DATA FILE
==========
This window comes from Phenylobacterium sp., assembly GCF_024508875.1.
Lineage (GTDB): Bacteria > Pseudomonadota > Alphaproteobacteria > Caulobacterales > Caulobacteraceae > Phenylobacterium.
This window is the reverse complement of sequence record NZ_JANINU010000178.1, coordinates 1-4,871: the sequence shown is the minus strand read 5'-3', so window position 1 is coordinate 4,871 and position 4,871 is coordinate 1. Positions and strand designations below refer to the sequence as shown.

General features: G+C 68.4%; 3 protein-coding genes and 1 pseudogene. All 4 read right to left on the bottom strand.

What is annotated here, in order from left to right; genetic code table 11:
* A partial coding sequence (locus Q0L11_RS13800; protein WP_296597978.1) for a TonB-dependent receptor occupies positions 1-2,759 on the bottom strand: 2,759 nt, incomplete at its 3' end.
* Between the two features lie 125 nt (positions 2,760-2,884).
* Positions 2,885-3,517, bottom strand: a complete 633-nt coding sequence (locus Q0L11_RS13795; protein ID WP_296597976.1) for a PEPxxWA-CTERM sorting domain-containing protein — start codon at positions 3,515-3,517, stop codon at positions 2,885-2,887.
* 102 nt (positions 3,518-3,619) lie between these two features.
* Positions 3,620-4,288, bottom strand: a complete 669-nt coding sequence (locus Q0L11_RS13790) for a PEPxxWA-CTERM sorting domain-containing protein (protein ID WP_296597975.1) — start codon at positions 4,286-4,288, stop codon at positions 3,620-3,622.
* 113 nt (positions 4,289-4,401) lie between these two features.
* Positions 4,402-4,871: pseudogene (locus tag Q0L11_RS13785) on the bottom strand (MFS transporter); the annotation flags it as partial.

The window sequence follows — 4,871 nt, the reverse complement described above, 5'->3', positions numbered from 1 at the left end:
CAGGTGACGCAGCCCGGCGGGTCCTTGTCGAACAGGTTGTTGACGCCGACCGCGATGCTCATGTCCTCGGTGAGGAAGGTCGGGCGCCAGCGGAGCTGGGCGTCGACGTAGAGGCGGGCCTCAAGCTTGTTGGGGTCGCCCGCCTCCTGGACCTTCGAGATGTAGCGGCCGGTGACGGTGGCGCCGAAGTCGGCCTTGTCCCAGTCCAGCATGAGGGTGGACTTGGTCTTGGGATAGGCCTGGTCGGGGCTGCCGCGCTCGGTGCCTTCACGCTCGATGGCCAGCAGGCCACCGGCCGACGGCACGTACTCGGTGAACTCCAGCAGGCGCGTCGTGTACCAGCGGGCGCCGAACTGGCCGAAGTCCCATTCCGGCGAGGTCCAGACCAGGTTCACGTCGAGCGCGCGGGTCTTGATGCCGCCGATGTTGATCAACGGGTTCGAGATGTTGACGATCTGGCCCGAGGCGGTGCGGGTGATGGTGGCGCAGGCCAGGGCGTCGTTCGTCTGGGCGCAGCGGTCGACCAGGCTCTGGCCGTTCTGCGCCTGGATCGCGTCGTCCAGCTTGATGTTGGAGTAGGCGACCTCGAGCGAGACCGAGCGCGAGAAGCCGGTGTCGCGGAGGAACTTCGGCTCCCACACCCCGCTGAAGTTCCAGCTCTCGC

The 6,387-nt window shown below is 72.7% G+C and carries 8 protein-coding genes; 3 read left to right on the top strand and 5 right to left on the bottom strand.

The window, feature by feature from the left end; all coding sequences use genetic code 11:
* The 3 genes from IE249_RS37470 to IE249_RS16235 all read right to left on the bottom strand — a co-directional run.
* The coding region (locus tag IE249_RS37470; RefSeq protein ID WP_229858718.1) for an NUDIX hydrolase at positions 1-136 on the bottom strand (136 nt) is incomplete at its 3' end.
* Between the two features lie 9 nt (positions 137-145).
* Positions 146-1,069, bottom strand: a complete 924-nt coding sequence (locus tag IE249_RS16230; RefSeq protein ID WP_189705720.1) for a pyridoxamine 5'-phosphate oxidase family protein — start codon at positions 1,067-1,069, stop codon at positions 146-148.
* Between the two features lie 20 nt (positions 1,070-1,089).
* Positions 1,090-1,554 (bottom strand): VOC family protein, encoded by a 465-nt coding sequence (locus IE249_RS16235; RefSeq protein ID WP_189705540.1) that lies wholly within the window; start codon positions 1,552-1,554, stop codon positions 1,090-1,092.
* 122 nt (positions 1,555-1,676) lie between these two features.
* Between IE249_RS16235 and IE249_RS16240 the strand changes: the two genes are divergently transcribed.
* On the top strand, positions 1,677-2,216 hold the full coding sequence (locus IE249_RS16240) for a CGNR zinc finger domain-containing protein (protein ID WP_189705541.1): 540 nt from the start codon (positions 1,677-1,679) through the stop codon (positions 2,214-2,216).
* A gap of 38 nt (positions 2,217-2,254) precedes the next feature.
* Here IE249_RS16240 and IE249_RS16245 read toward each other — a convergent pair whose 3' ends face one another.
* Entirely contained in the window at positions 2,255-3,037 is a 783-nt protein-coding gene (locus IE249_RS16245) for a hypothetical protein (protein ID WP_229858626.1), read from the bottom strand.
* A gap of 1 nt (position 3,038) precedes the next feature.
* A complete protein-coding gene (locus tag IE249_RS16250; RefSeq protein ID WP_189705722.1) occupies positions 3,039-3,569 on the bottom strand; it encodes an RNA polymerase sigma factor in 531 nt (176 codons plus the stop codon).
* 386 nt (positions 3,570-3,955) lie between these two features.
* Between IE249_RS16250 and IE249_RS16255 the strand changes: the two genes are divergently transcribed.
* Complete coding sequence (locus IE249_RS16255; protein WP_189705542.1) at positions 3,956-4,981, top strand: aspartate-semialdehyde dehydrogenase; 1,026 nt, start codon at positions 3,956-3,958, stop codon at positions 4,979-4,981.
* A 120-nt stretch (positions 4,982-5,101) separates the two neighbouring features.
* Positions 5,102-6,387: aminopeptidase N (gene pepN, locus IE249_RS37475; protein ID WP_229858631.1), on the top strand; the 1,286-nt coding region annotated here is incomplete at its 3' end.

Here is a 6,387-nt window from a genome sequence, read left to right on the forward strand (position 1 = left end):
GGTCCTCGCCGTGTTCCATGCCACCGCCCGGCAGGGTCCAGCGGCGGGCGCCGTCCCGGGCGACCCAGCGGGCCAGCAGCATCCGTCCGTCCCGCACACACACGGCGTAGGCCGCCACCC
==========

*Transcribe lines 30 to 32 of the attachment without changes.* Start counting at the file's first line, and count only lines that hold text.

* A complete protein-coding gene (locus tag IE249_RS16250; RefSeq protein ID WP_189705722.1) occupies positions 3,039-3,569 on the bottom strand; it encodes an RNA polymerase sigma factor in 531 nt (176 codons plus the stop codon).
* 386 nt (positions 3,570-3,955) lie between these two features.
* Between IE249_RS16250 and IE249_RS16255 the strand changes: the two genes are divergently transcribed.